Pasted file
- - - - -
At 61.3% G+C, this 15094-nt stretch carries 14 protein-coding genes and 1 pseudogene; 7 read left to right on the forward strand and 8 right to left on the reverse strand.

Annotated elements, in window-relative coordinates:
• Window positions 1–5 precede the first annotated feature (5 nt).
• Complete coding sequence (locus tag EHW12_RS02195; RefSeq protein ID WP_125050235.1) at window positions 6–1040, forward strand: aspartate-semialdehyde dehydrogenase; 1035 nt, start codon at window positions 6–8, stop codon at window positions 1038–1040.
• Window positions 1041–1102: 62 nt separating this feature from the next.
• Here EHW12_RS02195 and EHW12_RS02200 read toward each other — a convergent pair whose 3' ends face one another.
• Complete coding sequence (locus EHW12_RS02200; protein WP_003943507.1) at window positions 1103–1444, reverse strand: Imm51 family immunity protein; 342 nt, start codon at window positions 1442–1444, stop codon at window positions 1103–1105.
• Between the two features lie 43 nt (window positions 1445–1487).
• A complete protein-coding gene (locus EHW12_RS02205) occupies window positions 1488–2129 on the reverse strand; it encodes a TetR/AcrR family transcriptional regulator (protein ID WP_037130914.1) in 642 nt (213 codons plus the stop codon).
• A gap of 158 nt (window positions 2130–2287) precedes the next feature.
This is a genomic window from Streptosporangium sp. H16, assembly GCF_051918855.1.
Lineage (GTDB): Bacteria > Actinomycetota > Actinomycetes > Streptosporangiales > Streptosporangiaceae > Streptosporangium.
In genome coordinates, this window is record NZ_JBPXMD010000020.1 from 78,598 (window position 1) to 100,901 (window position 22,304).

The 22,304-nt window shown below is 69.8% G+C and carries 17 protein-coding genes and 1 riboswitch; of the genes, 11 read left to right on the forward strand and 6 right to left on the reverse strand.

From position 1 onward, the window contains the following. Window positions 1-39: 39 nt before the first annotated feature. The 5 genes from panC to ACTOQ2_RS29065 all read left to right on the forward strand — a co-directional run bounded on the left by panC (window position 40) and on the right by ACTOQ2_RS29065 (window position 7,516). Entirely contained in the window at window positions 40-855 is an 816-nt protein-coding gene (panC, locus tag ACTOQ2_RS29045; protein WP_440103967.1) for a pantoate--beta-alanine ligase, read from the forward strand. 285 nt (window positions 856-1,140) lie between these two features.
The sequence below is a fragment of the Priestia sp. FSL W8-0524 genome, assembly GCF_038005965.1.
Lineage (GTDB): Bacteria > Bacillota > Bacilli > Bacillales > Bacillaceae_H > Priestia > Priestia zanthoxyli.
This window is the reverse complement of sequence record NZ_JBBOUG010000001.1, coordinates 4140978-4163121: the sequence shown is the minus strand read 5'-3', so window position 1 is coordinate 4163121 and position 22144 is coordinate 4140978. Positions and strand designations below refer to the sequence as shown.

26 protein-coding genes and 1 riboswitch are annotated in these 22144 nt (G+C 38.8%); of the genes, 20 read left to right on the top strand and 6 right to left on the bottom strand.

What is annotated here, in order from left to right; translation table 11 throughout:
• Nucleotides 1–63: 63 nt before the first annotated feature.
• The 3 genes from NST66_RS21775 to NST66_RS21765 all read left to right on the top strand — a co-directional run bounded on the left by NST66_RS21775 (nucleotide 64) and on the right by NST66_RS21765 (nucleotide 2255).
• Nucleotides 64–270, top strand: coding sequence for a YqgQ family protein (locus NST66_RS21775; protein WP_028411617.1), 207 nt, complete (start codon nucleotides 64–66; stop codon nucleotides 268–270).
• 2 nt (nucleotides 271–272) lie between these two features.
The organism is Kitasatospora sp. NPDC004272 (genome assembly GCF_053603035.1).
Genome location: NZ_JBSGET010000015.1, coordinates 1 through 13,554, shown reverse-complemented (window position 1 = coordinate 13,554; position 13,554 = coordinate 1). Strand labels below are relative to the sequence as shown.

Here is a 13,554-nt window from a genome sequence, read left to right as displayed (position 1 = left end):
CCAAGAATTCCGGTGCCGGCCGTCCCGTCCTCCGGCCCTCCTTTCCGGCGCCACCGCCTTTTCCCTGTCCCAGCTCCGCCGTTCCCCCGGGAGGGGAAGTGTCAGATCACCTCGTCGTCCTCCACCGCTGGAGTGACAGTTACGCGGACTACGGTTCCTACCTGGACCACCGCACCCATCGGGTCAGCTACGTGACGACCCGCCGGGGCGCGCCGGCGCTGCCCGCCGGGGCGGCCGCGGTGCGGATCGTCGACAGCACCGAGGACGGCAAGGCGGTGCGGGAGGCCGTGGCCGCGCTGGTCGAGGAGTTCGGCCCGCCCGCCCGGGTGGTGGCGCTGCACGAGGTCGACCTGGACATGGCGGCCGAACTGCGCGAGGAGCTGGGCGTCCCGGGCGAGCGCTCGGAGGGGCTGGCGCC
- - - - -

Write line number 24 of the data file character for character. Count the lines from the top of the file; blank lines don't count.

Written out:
• 2 nt (nucleotides 271–272) lie between these two features.